Trial Court Erred in Awarding Directed Verdict for Undercapitalized Contractor Defendant
The recently decided Ruben Estrada v. DJ Exteriors, LLC et al. (2023 Tenn. App. LEXIS 91) involves a contractual dispute between a contractor and subcontractor. DJ Exteriors, LLC, a limited liability company specializing in masonry, siding, and roofing, was owned by three members – Dustin Jones, James Reedy, and Ryan Meadows. As majority member, Dustin Jones was responsible for day-to-day operations and had the authority to enter contracts. James Reedy was an accountant/administrator, and Ryan Meadows was an administrator. The company often hired subcontractors to perform work. They had hired Ruben Estrada as a subcontractor for 19 projects. The price and start date for each project was determined through mutual agreement between Jones and Estrada after walking the site together. Estrada would then help Jones prepare invoices before sending them to Reedy for accounting. Invoices would be sent intermittently throughout the project.
In July 2019, DJ Exteriors began underpaying Estrada’s invoices. By December 2019, Estrada demanded payment for the outstanding amount owed. In January 2020, Jones moved to Jackson, Tennessee. As a result, DJ Exteriors stopped taking new projects and started winding down the business. At that time, DJ Exteriors had $78,000 in its bank account, but owed $63,492 to Estrada. Instead of paying Estrada, the members of DJ Exteriors distributed cash to themselves, leaving only $16,730 in the account.
Estrada filed suit in Williamson County Circuit Court and initially claimed breach of contract against DJ Exteriors. The complaint was later amended to include claims of fraudulent conveyance, piercing the corporate veil, and punitive damages. The individual LLC members were added as defendants.
During the trial in April 2022, evidence was presented regarding fraudulent conveyance, showing that the cash distributions made to the members dissipated the company’s operating funds, making it unable to pay Estrada. After the presentation of the plaintiff’s evidence, the defendants moved for a directed verdict on the piercing corporate veil, fraudulent conveyance, and punitive damages claims. The court granted the directed verdict for the Defendants, dismissing those claims. However, the trial continued, and the jury returned a verdict in favor of Estrada for the breach of contract claim, awarding $63,492, plus prejudgment interest and discretionary costs. Estrada filed a motion to alter or amend the ruling on the directed verdict or request a new trial, but it was denied.
As a result, an appeal followed. During the appeal, Estrada argued that the trial court erred in granting a directed verdict on the piercing corporate veil claim. To pierce the corporate veil, a claimant must convince the court that the entity is “a sham or dummy,” and that disregarding the corporate form is necessary to accomplish justice. Estrada also argued that the court should consider the 11 factors typically examined in corporate veil piercing cases. While no one factor is conclusive, the diversion of corporate assets by or to a stockholder or other entity to the detriment of creditors was emphasized by the Court. The LLC’s operating agreement stipulated that distributions could only be made if the company’s assets exceeded its liabilities. Therefore, the appellate court found the trial court erred in granting a directed verdict, as there was sufficient evidence to present the piercing corporate veil claim to the jury.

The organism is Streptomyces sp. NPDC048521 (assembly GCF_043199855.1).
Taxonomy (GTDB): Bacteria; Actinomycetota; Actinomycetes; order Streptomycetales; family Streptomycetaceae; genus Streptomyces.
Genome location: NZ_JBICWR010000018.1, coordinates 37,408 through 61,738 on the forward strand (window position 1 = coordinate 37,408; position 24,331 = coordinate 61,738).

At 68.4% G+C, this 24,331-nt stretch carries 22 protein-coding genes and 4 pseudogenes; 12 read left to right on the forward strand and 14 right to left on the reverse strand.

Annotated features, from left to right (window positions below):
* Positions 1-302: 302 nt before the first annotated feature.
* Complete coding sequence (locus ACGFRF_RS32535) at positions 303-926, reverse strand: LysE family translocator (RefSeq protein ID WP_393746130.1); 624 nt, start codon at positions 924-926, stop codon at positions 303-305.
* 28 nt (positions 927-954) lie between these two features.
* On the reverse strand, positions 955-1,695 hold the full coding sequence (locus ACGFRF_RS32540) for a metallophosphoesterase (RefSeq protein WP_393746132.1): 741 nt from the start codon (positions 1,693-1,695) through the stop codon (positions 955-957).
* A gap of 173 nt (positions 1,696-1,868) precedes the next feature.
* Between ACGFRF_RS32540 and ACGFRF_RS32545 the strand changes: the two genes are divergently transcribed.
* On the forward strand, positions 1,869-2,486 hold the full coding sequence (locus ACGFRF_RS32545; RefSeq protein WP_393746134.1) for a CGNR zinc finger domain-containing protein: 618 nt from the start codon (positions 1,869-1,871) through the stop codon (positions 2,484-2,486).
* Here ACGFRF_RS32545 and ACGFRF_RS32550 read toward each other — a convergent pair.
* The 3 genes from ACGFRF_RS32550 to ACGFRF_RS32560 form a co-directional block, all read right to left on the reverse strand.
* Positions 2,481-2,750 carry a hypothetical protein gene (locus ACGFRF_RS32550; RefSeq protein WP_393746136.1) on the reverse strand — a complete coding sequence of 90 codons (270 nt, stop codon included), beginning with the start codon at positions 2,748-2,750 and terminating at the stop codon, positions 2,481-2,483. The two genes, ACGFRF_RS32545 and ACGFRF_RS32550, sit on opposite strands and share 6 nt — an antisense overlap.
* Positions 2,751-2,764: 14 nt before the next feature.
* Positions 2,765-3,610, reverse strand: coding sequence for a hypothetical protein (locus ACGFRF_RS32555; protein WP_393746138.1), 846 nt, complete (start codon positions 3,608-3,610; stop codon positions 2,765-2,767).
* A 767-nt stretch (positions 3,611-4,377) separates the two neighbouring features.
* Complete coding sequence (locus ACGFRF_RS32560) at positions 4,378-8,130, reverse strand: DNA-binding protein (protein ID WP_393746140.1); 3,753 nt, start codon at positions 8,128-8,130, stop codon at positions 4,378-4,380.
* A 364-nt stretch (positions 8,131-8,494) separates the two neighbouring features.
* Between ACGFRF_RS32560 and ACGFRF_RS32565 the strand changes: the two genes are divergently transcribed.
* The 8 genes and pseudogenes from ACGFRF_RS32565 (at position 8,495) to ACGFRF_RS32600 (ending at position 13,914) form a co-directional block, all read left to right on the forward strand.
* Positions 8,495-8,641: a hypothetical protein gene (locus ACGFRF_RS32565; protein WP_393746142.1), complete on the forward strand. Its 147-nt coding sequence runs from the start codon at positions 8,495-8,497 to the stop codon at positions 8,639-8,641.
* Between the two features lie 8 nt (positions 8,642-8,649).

Regarding the fraudulent conveyance claim, Estrada contended the Defendants made cash distributions contrary to the operating agreement, leaving insufficient funds to satisfy Estrada’s claim, thereby rendering the company essentially insolvent as to Estrada’s claim. Estrada argued that there was enough evidence to survive a motion for a directed verdict, as the Defendants’ actions demonstrated an intent to delay, hinder, or defraud creditors.
The court found that reasonable minds could differ as to whether the Defendants’ actions were a fraudulent conveyance, so the issue should be allowed to go to the jury. The appellate court found that the trial court erred in granting a directed verdict on the piercing corporate veil and fraudulent conveyance, but they affirmed the grant of a directed verdict as to the issue of punitive damages because the issue was not properly raised and thus was waived on appeal.
What’s the takeaway from all of this? It’s important to keep in mind that while corporate forms such as corporations and limited liability companies shield liability, this protection is not absolute and can be pierced under an alter ego theory where such facts exist. Furthermore, certain actions taken by a defendant to “judgment proof” themselves can expose the defendant to a fraudulent conveyance claim. When in doubt, consult with an attorney.